Another object of the present invention is to improve the fan efficiency under an actual working conditions.
According to the present invention, each fan blade of a fan is provided with an integrally formed centrifugal element which extends substantially parallel to an imaginary plane containing a central axis of the fan.
Under the specific construction of the invention, a part of the air passing through the fan blades collides against the centrifugal elements, whereby it is deflected in the radial directions. This radial air flow forms a disk-like barrier which effectively prevents passed air from moving back to the upstream side of the fan. Thus, countercurrent flows and circulation flows do not occur.
Preferably, every edge of the centrifugal elements is held within the outside diameter of the fan. Thus, the tip clearance is kept constant.
In an ordinary plastic fan, the centrifugal elements are integrally formed by a plastic moulding process. Therefore, the centrifugal elements are easy to manufacture.
Embodiments of the invention will now be described by way of example with reference to the drawings, in which like reference numerals refer to like elements in the several views.
FIG. 1 is a perspective view of an axial flow fan according to a first embodiment of the present invention.
FIG. 2 is a perspective view of a distal end of the fan blade in FIG. 1.
FIG. 3 is a front view of the fan blade.
FIG. 4 is a rear view of the fan blade.
FIG. 5 is a side view seen from the arrow A in FIG. 3.
FIG. 6 is a side view seen from the arrow B in FIG. 4.
FIG. 7 is a front view of a fan blade according to a second embodiment of the invention.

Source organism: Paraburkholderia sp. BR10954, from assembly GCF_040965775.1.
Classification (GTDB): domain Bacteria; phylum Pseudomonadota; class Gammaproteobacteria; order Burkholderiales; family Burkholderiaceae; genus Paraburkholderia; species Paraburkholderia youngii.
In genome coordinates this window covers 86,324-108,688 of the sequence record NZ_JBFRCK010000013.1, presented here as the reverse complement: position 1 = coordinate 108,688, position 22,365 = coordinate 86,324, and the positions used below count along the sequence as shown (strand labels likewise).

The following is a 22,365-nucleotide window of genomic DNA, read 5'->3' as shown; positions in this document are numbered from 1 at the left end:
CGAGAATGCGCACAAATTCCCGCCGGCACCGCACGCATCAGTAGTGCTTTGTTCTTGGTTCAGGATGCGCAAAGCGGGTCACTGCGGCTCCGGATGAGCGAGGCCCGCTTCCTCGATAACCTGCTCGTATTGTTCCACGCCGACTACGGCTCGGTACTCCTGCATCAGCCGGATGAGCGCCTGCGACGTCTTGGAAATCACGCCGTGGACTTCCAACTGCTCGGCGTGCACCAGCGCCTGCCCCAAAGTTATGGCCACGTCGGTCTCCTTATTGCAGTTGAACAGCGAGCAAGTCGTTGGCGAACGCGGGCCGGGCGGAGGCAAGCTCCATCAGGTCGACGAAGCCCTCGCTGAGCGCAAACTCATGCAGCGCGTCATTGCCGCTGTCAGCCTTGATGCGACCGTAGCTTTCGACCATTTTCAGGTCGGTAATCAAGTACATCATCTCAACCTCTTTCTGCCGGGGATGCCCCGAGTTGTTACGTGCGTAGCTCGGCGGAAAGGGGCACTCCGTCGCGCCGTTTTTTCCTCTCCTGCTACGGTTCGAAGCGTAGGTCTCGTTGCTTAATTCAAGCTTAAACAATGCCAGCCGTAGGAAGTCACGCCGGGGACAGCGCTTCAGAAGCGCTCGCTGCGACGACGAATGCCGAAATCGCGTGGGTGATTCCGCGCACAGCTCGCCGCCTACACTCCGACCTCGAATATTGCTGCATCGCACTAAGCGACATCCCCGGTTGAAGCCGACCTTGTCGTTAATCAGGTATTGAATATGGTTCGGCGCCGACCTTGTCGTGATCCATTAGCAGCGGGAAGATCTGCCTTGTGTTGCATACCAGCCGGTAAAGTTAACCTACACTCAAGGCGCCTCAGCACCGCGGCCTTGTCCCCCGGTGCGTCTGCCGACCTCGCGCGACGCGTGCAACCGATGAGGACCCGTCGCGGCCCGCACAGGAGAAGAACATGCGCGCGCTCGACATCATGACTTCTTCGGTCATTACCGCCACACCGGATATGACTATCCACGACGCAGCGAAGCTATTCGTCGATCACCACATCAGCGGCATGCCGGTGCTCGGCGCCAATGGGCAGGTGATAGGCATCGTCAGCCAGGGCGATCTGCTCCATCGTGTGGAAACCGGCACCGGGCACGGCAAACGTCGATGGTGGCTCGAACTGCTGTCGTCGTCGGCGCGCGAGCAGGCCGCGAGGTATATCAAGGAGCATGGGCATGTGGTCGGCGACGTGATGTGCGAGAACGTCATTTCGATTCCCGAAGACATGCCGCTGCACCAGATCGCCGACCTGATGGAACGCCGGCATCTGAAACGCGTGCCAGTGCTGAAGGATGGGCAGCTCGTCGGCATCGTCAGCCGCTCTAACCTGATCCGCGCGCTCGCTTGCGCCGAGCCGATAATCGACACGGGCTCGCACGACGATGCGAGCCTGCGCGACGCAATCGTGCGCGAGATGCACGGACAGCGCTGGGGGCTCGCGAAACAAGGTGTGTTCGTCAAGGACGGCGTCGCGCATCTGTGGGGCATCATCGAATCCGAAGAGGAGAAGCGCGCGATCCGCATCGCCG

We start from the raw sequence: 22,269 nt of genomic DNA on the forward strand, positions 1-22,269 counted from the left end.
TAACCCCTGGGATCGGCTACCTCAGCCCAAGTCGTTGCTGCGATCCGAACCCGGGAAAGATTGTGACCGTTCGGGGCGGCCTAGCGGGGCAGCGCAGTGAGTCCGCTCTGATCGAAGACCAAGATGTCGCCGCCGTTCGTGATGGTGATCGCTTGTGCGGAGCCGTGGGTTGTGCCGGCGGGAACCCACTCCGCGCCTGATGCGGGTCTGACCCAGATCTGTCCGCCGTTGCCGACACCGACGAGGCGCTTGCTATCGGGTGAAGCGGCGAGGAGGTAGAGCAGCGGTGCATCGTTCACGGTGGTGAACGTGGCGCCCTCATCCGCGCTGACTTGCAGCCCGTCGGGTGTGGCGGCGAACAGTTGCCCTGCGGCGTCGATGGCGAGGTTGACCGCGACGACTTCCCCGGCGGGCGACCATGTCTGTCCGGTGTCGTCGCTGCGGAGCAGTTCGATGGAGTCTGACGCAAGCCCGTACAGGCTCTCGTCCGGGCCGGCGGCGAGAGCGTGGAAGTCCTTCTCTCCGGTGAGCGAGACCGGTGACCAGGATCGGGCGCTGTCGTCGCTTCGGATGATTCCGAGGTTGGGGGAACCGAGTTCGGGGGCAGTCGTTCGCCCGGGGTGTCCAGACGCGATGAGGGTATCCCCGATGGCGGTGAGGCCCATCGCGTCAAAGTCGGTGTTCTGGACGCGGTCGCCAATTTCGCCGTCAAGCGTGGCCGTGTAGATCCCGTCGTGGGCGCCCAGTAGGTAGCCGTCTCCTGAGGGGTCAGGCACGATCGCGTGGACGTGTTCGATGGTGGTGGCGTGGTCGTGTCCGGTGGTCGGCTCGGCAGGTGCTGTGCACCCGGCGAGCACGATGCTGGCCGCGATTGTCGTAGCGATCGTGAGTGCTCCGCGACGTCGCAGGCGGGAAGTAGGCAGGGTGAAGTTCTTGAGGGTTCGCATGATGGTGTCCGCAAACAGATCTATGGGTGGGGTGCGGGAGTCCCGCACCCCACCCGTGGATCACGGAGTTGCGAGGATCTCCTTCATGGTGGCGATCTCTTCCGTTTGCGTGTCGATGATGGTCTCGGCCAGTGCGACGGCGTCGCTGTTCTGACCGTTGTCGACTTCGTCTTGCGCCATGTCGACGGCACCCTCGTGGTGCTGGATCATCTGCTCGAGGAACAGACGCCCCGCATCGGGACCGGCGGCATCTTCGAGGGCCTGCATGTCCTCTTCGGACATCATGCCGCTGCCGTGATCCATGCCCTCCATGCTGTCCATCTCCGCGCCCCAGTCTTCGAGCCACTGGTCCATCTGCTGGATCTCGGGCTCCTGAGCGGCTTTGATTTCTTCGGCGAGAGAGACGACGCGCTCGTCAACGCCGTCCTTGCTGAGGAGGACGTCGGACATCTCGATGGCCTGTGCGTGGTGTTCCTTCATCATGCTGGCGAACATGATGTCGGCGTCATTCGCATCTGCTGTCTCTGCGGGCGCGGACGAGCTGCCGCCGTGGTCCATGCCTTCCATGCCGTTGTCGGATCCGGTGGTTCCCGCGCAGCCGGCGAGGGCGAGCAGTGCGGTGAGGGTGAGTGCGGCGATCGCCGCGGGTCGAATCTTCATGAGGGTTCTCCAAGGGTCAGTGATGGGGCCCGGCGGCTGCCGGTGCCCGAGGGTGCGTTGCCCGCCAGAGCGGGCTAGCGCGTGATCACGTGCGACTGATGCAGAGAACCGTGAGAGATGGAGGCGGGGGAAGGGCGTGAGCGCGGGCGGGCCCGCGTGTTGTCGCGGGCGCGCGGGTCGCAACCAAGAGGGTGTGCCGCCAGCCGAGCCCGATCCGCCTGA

FIG. 8 is a rear view of the fan blade in FIG. 7.
FIG. 9 is a graph showing characteristic curves of the fan having centrifugal elements.
FIG. 10 is a shematic elevational view, illustrating an engine, fan, radiator and air stream lines improved by the invention.
Referring to FIGS. 1 to 6, there is shown a first embodiment of the present invention. FIG. 1 shows a perspective view of a fan assembly 10.
A fan assembly 10 comprises a plastic boss 11 and eight plastic blades 12 which are circumferentially disposed at a predetermined distance from each other around the boss 11. The boss 11 and the blades 12 are integrally formed through a plastic moulding process. A body portion 13 of each fan blade 12 is formed in a twisted fashion similarly to a conventional fan blade. Near a distal end of the fan blade 12, an auxiliary triangular portion 14 and a centrifugal element 15 are integrally formed. This auxiliary portion 14 is arranged so as to connect each centrifugal element 15 and each body portion 13. The centrifugal element 15 is formed in a triangular fin shape such that one side of the triangle holds one side of the auxiliary portion 14.
The fan assembly 10 in FIG. 1 represents its surface side appearance facing a radiator. When the fan 10 rotates along the direction R in FIG. 1, cooling air is introduced from the surface side (radiator side) and is directed toward a reverse side (engine side). Accordingly, in an ordinary suction type fan, each centrifugal element 15 is disposed at the reverse side of the fan blade 12.